Venson Jones told his mother in late October that he was going to use a hammer to kill his estranged wife, Wanda Badger, who was also the mother of his four children. Bettie Newton knew her son was capable of the act, as Jones had just been released from federal prison.
The next day Jones asked his mother for a hammer, but she refused. However, Newton’s husband—who was unaware of the threats—gave Jones the tool. A short time later, Badger was sitting in her car when Jones attacked, striking her in the head. Newton, who lives nearby, saw the incident and went for her gun.
As she approached her son he turned and charged, leaving her no choice but to fire. Jones, who sustained wounds to his abdomen, was transported to the hospital, as was Badger, who received treatment for several defensive wounds. Barnwell police said Newton will not be charged, as she acted in self-defense.
CNN Op-Ed Touts All The Same Failed Anti-Gun Proposals
The red flags showed themselves almost immediately: “Since 1934, U.S. federal law has mandated licensing and registration for machine guns, sawed-off shotguns and rifles.” Really? When was the last time you remember registering a rifle?
Alpers then goes on to parrot the anti-gun talking point regarding a ban on gun-violence research. Again, no.
But the real kicker here comes at the end, where Alpers claims that “countless lives” can be saved by implementing a “range of long-term public health initiatives”—all four of which have been tried with little to no success.
Bud Light Pulls Anti-Gun “Comedian” Schumer’s Ad As Sales Drop
“The Bud Light Party” quickly fizzled. Amid disappointing sales and negative feedback, Anheuser-Busch canned its political parody ad campaign featuring Amy Schumer and Seth Rogan. The “Equal Pay” spot generated so much criticism online that comments had to be disabled. The ads were initially planned to run through Election Day.
This is just the latest in a string of failures for Schumer. A cousin to New York Sen. Chuck Schumer, Amy Schumer is equally outspoken when pushing her gun-control agenda. During a show last month, the “comedian” couldn’t help but turn her act into a Trump-bashing rally—a move that left attendees booing and led to hundreds walking out in disgust. A recent Beyoncé parody also failed miserably—Schumer was accused of racism, among other things.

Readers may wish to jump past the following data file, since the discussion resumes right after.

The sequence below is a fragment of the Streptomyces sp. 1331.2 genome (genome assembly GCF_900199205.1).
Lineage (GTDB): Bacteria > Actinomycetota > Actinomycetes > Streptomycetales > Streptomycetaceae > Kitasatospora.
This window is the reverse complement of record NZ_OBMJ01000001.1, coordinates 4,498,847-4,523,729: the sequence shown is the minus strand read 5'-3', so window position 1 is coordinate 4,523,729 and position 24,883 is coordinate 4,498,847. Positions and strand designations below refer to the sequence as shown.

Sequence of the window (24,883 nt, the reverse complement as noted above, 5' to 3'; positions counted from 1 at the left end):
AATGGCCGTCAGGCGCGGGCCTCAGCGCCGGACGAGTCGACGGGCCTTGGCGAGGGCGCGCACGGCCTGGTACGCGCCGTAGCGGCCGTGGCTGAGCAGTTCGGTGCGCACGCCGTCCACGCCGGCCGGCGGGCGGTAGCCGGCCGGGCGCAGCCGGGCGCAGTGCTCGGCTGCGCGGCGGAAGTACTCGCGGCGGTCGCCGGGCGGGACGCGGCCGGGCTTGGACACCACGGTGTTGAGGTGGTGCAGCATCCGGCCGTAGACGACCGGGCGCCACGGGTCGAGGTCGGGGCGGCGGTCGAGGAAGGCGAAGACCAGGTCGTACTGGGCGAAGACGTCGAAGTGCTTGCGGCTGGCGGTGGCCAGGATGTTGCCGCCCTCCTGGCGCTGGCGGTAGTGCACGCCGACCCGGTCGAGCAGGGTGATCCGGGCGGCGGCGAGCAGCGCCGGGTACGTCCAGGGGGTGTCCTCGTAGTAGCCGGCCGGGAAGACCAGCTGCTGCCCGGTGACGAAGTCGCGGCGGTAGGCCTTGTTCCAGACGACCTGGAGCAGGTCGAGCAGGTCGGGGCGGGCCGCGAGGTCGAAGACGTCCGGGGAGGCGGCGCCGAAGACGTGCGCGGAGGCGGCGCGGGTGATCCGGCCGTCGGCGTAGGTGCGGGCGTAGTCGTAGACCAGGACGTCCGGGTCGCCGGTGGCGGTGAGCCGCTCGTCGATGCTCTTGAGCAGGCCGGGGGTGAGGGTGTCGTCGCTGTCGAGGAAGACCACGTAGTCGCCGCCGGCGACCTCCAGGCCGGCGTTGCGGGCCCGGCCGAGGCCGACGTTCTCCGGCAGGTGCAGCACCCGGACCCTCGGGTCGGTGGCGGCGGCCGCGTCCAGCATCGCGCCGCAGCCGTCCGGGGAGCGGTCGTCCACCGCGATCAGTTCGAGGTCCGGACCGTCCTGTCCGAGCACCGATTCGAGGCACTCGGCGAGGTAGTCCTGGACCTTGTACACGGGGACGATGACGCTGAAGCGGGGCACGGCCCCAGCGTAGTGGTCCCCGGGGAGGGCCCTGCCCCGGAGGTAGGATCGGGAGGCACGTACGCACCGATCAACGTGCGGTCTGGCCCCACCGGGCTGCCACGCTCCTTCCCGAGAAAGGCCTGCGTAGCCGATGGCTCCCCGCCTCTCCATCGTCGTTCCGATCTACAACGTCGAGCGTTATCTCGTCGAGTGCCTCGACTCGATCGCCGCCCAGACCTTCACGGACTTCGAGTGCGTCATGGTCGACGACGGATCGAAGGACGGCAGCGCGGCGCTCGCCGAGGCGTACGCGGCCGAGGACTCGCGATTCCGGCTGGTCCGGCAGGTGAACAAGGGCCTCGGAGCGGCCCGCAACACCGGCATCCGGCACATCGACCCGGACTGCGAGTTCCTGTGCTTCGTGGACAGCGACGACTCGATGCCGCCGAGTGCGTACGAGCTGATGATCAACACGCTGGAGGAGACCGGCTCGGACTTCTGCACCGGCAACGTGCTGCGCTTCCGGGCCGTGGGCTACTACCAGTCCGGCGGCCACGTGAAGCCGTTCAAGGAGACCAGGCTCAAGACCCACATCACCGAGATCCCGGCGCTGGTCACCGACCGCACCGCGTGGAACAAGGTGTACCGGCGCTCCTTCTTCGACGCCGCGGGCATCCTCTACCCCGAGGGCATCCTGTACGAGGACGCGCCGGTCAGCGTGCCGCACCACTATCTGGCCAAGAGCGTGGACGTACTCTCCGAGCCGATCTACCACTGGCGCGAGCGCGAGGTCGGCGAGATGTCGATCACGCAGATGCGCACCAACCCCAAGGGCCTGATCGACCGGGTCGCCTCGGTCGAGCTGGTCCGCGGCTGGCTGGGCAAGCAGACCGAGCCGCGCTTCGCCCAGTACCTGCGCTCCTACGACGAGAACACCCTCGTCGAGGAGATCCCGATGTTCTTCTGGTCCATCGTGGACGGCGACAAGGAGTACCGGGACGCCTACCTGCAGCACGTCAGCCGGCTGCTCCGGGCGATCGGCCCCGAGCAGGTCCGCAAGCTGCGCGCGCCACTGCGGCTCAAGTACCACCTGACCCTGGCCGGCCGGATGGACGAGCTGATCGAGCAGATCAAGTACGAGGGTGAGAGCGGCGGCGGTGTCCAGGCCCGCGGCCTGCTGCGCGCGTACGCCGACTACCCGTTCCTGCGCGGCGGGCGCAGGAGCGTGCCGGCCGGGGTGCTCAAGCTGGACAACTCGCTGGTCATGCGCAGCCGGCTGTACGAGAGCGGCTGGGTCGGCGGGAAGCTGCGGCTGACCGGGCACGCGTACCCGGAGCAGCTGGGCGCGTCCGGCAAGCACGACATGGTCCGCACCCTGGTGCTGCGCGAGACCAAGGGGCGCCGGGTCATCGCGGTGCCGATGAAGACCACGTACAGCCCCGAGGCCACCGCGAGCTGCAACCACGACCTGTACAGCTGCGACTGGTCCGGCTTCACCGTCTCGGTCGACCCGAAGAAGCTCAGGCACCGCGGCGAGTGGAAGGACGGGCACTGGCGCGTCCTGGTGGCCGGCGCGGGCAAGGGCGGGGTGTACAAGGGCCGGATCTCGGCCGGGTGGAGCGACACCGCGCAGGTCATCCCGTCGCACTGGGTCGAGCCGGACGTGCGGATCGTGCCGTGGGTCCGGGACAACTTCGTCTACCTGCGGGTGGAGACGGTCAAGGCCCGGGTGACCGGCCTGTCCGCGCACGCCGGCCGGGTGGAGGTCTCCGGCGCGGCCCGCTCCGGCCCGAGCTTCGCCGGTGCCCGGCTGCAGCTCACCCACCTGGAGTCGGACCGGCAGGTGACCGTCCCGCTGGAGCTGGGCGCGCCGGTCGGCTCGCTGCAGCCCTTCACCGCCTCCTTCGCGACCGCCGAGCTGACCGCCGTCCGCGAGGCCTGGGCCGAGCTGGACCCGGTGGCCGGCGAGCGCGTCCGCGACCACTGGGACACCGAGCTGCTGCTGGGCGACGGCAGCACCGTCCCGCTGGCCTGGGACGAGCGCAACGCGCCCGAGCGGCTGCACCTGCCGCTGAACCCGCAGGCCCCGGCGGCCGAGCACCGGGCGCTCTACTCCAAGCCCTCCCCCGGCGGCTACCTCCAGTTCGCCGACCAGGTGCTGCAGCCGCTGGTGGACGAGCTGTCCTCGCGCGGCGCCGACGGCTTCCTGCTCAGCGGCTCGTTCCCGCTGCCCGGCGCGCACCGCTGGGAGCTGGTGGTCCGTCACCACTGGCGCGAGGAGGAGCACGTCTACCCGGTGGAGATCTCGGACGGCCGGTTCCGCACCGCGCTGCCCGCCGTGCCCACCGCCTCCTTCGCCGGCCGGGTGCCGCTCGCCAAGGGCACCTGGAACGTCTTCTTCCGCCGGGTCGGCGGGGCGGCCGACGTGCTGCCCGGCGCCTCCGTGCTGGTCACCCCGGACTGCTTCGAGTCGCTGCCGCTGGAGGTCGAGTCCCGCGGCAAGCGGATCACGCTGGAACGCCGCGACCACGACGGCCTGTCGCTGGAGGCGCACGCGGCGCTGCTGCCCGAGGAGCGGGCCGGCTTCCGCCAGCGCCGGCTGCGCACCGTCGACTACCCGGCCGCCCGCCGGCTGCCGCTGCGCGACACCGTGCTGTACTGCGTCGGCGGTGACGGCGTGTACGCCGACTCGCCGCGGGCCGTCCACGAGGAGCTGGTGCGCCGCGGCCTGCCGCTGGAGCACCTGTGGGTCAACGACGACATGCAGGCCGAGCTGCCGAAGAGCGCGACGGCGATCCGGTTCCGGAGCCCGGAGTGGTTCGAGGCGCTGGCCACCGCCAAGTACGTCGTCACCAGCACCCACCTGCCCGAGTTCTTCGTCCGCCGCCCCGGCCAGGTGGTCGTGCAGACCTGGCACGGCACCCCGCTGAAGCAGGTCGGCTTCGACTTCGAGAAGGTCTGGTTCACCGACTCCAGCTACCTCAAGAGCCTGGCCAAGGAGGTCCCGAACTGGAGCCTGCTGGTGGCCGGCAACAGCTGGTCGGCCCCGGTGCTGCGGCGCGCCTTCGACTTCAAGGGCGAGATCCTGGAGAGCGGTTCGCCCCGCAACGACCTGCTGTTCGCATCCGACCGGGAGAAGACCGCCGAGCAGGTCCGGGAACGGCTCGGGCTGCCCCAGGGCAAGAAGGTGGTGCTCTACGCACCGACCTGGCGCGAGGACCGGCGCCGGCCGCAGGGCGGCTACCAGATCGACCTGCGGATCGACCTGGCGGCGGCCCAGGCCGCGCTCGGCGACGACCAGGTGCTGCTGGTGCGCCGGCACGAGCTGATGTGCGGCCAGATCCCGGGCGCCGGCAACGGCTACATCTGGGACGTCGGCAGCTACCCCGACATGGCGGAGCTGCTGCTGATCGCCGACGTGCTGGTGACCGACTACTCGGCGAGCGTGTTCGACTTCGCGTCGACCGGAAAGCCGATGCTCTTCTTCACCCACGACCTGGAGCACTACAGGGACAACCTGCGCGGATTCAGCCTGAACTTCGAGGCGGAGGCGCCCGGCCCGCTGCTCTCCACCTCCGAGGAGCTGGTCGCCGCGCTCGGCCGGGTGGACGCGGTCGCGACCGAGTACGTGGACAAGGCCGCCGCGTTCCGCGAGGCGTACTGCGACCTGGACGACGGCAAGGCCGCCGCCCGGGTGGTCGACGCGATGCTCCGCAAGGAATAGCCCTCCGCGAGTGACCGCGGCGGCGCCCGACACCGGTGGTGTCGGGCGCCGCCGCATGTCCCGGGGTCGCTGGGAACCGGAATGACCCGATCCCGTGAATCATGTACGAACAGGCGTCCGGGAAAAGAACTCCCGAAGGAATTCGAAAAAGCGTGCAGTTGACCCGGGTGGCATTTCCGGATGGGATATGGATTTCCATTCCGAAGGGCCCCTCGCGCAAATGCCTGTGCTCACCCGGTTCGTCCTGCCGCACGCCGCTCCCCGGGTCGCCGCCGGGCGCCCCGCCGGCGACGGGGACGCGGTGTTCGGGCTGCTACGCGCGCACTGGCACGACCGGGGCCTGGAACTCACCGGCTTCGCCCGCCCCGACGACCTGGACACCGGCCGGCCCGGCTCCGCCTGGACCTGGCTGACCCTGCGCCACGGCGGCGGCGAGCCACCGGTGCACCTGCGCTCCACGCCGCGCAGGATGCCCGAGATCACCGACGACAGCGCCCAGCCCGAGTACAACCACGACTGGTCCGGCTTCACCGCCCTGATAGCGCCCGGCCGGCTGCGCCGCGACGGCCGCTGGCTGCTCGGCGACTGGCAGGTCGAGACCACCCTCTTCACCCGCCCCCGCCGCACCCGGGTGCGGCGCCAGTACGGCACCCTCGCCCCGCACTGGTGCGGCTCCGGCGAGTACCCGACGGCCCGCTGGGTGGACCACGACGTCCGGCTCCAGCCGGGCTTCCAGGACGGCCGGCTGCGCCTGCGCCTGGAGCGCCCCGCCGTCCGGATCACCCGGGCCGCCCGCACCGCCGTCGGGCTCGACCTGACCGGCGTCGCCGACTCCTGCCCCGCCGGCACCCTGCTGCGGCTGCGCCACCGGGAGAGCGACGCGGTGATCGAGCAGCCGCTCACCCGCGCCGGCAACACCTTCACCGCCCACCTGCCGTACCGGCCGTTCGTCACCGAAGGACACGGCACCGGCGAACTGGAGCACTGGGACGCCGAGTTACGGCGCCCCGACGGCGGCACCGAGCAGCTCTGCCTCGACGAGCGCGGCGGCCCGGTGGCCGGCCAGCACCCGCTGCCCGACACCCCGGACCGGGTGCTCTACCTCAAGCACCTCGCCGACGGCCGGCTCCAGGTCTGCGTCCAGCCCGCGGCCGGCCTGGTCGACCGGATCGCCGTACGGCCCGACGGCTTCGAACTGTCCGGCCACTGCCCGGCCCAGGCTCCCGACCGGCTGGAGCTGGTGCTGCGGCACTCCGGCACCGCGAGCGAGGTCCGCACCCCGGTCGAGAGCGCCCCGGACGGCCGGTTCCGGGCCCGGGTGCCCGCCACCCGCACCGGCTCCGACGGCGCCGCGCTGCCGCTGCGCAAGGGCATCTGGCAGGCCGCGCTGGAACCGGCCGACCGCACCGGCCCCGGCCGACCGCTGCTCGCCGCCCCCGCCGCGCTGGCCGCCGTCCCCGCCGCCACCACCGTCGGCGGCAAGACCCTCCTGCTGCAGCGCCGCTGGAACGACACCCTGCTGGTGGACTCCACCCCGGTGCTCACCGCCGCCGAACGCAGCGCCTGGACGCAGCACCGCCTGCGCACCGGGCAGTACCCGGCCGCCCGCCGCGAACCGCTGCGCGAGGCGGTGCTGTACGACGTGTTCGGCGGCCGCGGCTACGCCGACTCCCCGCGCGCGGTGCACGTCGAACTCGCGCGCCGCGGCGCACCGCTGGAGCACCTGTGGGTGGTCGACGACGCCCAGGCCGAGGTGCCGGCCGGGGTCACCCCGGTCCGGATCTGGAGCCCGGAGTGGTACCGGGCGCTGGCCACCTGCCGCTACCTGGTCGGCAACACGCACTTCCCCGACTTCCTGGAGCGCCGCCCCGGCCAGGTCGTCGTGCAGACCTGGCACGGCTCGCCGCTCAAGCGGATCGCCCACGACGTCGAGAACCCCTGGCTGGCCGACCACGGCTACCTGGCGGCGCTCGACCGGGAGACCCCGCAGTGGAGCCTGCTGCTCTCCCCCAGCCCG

I think we can all agree that Schumer’s 15 minutes of fame have long passed. Her political brand of comedy is not a winning campaign, as Anheuser-Busch learned the hard way.
Virginia: Voluntary Background Checks Not Widely Wanted, Private Sales Not A Problem
Data from the Virginia Firearms Transaction Center show that the state’s system for voluntary background checks for private firearm transactions is not widely used—contradicting claims by the anti-gun lobby that 90 percent of people want such checks. Additionally, voluntary checks have not resulted in a single denial to a prohibited person, suggesting the system is a waste of resources, the Richmond Times-Dispatchreports.
Since Virginia’s voluntary background check law took effect in July, only 21 private sellers at gun shows opted to perform background checks on purchasers. Not one check resulted in the denial of a purchase, whereas among licensed dealers—who are required by federal law to perform background checks—the denial rate was less than 1 percent.
We’ve detailed the rise in gun ownership among American women, with self-defense playing a major role in the increase. But it’s important to note that the expansion in the number of women hunters is also contributing to the boom.
Now, reports out of South Dakota detail this cultural shift in the area of upland game hunting. The number of women buying pheasant hunting licenses has nearly doubled in the last 10 years—a larger increase than in any other demographic. In fact, in 2015, one of every 10 hunting licenses—including out-of-state licenses—was purchased by women.
“In my generation, women stayed in the kitchen; men did the hunting,” Maggie Lindsey, education services coordinator with South Dakota Game, Fish and Parks, told the Sioux City Journal. “Now it's way more acceptable for women to go out and hunt. The fathers or whoever is doing the hunting in the family aren't just taking their sons; they're taking their daughters.”